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My question is this. Is it possible to prove that there exist an eigenvectors for a symmetric matrix without discussing about what eigenvalues are and going into details with characteristic equations, determinants, and so on? This my short proof for that: (The only assumption is ##A## is symmetric)

Suppose there doesn't exist any vector so that ##Av = \lambda v##. This then happens ##Av = b_{1}##. ##A^{T}v = b_{2}.## Clearly ##b_{1} \neq b_{2}## and thus ## Av \neq A^{T}v##. But this implies ##A^{T} \neq A##, whereas we assume ##A## is symmetric. Thus ##v## must exist, as required.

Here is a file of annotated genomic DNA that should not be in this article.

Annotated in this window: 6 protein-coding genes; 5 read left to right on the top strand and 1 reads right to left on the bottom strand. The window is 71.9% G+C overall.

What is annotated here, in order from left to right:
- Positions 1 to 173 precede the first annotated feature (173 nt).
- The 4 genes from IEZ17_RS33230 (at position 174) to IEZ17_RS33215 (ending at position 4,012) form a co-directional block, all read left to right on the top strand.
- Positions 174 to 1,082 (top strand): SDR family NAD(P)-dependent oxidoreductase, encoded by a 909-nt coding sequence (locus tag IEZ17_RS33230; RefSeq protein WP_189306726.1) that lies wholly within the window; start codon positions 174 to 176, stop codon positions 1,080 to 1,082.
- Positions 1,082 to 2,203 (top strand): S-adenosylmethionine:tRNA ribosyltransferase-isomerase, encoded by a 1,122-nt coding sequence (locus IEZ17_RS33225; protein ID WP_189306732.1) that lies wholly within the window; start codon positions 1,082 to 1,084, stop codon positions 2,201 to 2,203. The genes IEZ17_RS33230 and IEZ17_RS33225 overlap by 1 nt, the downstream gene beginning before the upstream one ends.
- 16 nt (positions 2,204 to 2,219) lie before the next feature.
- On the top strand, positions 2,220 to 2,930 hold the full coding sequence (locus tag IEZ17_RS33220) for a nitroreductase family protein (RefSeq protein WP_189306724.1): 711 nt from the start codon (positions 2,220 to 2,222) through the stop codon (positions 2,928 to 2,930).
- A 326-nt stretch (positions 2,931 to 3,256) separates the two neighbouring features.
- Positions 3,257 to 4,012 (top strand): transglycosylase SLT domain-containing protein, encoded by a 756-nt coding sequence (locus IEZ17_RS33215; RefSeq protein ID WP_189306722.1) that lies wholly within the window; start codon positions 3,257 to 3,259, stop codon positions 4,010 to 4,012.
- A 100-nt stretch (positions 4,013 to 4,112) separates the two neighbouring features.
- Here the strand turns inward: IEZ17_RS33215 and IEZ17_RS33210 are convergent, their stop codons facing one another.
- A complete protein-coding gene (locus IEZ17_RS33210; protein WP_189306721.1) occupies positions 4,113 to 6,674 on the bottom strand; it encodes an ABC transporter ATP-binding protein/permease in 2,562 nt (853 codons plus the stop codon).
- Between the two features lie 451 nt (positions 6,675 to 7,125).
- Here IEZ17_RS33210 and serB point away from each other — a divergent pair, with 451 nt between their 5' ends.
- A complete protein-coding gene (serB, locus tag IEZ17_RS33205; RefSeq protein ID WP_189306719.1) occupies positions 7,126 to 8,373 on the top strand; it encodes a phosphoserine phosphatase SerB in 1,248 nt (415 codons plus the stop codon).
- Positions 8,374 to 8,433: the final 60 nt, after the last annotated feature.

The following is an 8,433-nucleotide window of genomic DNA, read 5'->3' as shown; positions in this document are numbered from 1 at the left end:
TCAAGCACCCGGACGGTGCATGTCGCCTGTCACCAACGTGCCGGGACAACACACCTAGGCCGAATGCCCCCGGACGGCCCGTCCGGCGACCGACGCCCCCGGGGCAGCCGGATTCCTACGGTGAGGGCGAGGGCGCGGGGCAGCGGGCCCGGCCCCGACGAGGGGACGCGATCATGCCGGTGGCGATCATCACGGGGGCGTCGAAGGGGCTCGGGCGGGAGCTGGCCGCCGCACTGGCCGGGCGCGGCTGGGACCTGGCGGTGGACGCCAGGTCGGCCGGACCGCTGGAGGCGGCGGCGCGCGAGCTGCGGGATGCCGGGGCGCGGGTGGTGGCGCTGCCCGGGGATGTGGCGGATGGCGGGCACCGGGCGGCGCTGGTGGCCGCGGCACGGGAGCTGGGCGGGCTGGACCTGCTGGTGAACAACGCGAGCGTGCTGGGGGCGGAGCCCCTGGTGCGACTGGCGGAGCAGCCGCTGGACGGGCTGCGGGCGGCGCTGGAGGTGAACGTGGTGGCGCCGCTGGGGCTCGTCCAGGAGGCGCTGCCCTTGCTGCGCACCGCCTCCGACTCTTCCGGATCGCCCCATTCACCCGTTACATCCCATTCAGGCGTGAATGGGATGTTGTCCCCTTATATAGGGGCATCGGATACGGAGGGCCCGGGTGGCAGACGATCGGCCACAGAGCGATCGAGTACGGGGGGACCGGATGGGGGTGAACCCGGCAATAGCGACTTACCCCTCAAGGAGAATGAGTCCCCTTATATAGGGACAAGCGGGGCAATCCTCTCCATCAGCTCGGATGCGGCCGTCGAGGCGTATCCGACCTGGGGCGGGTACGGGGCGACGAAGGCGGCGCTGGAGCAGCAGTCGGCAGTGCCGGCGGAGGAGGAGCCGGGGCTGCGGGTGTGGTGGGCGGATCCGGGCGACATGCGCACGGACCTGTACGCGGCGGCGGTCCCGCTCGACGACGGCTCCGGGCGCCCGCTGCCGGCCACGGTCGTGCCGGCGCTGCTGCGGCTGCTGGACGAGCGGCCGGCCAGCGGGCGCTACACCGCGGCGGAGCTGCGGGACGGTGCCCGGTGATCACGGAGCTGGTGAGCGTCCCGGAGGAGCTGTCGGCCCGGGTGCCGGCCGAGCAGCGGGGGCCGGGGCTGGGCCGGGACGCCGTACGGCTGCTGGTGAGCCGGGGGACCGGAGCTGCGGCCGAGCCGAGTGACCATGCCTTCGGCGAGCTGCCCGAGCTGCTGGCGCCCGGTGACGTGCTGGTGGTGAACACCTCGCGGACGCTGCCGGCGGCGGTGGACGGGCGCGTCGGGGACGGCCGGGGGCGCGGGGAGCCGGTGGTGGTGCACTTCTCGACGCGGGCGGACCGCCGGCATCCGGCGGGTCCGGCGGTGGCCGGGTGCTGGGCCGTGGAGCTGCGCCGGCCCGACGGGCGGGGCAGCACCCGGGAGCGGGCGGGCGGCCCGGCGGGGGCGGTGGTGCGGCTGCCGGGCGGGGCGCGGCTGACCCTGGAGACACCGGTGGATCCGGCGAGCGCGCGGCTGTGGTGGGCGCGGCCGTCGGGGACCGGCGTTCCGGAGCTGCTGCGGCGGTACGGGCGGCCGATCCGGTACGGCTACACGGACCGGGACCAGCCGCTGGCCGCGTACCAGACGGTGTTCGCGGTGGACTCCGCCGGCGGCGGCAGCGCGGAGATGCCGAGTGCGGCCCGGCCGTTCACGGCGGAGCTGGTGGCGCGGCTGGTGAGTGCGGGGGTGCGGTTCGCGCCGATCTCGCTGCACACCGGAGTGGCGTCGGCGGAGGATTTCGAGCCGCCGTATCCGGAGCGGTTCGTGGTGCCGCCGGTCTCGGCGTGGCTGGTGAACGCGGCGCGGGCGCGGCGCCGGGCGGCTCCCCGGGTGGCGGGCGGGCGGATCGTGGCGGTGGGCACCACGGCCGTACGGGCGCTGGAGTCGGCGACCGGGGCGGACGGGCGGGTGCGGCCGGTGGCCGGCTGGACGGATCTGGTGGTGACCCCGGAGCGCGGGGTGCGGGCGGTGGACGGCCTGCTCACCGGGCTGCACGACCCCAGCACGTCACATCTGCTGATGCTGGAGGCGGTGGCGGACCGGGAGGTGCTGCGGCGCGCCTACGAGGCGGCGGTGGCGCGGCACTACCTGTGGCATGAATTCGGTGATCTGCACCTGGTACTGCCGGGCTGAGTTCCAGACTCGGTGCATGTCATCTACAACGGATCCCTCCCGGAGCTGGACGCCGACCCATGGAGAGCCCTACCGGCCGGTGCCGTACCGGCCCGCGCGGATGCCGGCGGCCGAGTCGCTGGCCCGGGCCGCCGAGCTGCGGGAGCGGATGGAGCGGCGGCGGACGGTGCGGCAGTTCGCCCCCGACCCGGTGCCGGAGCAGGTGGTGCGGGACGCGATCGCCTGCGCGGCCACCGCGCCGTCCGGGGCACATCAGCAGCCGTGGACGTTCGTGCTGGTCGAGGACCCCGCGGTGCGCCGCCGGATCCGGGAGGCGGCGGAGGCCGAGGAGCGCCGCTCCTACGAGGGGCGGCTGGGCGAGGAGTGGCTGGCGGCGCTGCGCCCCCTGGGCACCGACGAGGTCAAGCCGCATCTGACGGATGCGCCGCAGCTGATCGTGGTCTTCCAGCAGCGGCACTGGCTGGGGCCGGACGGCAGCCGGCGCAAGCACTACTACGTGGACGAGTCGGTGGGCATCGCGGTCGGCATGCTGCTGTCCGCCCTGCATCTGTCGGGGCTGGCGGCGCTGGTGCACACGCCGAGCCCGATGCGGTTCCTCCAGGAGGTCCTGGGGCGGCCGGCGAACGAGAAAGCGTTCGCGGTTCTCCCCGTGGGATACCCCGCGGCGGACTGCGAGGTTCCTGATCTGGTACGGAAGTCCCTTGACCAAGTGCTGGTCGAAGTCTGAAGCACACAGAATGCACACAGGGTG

Is this proof legit? It may be too simple but I'm not certain. The alternative would be showing that if the determinant of ##det(A−\lambda I)=0## then ##v## must exist. But then there's no mention of the symmetric property of matrix in this case.

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# Simple Proof for the existence of eigenvector

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